A bill that empowers parents.
A bill that hands public schools over to private interests.
A red herring.
No matter what you think of the so-called parent trigger proposal, one thing was made clear Thursday: the bill will be among the most contentious of the legislative session.
The proposal, which would allow parents to petition for dramatic changes at failing public schools — including having a charter school take over — won the approval of a House education subcommittee by an 8-5 vote along party lines.
Advocates of the bill, including representatives from former Gov. Jeb Bush’s education non-profit, the Foundation for Florida’s Future, argued that the legislation would give parents a more prominent role in local school systems.
“As you look across the state of Florida, what you will see [is that] a lot of parents really want to do something about their schools,” said former state Sen. Al Lawson, a Tallahassee Democrat involved in the charter school movement.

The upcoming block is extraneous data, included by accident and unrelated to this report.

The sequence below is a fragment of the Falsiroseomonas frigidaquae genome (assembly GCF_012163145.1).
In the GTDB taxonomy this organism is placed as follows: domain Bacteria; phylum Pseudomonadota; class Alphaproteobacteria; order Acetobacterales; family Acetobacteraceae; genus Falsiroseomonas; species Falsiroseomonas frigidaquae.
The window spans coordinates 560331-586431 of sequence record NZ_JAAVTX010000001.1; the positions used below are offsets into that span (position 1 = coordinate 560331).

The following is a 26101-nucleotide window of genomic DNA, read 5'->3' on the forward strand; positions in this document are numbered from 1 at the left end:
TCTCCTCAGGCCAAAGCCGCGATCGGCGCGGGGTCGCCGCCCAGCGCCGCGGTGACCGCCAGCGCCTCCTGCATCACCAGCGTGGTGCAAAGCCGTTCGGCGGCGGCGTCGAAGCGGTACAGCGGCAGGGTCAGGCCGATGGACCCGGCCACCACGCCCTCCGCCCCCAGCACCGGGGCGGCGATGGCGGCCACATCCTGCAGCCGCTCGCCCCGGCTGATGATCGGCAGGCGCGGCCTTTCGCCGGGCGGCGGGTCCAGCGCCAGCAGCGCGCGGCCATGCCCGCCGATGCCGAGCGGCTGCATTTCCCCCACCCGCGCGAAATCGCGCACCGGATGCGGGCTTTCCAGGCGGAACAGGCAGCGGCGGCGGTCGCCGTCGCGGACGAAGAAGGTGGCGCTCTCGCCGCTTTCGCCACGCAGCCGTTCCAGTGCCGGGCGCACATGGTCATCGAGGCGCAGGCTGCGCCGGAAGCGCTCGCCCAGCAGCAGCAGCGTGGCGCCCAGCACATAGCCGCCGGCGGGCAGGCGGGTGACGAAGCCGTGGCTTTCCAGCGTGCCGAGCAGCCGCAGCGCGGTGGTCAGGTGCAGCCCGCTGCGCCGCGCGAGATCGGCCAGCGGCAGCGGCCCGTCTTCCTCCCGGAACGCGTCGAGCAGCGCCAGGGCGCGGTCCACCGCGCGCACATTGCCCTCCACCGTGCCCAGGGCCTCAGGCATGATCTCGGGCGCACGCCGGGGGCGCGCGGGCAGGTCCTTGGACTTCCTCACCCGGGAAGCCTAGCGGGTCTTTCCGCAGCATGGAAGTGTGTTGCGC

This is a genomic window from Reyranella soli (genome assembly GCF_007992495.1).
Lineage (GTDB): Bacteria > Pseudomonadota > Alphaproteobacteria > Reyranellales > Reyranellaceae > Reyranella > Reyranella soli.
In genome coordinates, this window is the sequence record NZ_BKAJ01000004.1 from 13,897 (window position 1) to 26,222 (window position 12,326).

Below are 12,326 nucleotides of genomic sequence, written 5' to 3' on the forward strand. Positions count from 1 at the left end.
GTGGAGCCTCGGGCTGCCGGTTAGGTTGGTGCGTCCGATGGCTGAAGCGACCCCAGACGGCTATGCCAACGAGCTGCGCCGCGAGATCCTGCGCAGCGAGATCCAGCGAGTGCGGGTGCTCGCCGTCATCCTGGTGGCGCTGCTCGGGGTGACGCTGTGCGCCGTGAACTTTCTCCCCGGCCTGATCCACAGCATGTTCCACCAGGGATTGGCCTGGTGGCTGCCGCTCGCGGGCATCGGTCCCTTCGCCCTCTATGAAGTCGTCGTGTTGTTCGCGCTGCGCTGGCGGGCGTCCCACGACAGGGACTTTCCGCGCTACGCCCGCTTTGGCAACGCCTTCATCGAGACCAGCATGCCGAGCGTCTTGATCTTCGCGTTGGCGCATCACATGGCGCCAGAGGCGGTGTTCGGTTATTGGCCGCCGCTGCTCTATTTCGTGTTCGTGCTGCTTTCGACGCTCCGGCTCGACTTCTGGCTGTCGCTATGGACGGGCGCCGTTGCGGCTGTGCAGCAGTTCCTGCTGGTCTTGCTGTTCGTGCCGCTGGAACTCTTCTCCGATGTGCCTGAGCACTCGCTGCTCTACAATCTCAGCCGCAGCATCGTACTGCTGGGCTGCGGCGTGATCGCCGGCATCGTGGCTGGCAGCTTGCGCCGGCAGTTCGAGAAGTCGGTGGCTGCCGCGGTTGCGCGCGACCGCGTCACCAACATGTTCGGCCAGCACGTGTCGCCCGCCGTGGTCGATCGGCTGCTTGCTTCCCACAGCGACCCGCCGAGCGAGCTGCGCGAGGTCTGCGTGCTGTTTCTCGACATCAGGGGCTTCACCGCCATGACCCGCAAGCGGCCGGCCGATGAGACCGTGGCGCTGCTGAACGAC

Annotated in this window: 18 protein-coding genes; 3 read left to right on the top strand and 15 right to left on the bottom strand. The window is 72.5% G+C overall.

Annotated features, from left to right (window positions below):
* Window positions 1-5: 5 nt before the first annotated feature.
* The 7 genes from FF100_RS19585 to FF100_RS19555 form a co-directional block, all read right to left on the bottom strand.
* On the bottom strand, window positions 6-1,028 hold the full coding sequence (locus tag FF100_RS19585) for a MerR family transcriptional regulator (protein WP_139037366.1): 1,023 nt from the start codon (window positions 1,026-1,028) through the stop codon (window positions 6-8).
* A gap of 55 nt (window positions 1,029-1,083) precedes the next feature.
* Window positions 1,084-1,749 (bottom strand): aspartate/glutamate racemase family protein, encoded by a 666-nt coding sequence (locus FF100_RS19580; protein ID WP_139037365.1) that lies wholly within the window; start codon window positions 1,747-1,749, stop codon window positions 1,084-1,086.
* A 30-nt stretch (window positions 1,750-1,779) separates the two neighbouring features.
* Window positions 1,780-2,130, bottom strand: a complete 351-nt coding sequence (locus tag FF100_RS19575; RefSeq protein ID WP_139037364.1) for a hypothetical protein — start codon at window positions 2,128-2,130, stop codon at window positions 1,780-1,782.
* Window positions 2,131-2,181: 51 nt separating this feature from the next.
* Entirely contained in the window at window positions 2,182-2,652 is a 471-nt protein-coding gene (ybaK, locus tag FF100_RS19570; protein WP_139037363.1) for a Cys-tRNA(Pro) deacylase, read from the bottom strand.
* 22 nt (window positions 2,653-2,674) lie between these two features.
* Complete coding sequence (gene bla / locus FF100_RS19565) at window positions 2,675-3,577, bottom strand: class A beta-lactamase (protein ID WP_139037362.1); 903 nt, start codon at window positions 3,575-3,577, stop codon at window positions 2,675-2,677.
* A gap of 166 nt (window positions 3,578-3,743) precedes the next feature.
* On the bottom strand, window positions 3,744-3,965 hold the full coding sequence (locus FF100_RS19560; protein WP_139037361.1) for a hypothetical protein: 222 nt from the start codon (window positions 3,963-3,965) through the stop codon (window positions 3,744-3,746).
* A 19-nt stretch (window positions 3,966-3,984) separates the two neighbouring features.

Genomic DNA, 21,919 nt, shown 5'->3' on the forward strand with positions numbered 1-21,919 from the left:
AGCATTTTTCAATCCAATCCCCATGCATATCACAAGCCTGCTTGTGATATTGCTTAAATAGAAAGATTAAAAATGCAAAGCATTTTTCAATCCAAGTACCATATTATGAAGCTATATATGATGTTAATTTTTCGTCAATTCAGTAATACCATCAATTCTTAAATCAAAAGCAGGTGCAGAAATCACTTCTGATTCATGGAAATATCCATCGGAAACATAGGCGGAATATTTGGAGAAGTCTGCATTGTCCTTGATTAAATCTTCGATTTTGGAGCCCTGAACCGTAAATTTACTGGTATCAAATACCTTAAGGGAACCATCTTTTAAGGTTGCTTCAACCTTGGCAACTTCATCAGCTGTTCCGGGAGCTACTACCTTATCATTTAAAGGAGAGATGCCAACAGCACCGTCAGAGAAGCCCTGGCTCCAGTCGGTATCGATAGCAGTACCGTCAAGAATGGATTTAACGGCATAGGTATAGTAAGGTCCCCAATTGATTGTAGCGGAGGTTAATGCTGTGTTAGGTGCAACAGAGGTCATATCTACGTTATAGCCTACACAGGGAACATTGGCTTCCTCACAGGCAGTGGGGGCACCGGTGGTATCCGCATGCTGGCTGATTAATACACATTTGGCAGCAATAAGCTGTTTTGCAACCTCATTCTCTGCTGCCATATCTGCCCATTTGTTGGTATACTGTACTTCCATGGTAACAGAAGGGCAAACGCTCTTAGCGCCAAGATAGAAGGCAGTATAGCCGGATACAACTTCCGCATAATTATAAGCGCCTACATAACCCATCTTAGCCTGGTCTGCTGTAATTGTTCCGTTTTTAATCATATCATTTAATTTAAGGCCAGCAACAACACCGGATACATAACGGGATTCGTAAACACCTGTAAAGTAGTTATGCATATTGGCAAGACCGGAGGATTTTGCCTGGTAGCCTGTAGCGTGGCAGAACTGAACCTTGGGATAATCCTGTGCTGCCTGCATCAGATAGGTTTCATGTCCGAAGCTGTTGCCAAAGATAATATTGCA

But parent groups, school districts and the teachers’ union criticized the bill, saying it was crafted for private education interests seeking to boost enrollment, receive more money from the state and take control of taxpayer-funded school facilities.
“The Florida PTA feels very strongly that this is misleading the public and it could have devastating results to our kids,” said Dawn Steward, the organization’s vice president for education. “We want you to pull the bill, not the trigger.”
The subcommittee on choice and innovation in education debated the proposal for 30 minutes before voting it up.
“This is giving a tool to parents in failing schools,” said Rep. George Moraitis, a Fort Lauderdale Republican.
While it is still early in the session, observers believe the parent trigger has enough votes to pass the Republican-dominated House and Senate.
When asked about the bill Thursday, Gov. Rick Scott played coy, saying he hadn’t yet had a chance to review it.
“When I look at it, I can give you my thoughts,” he said.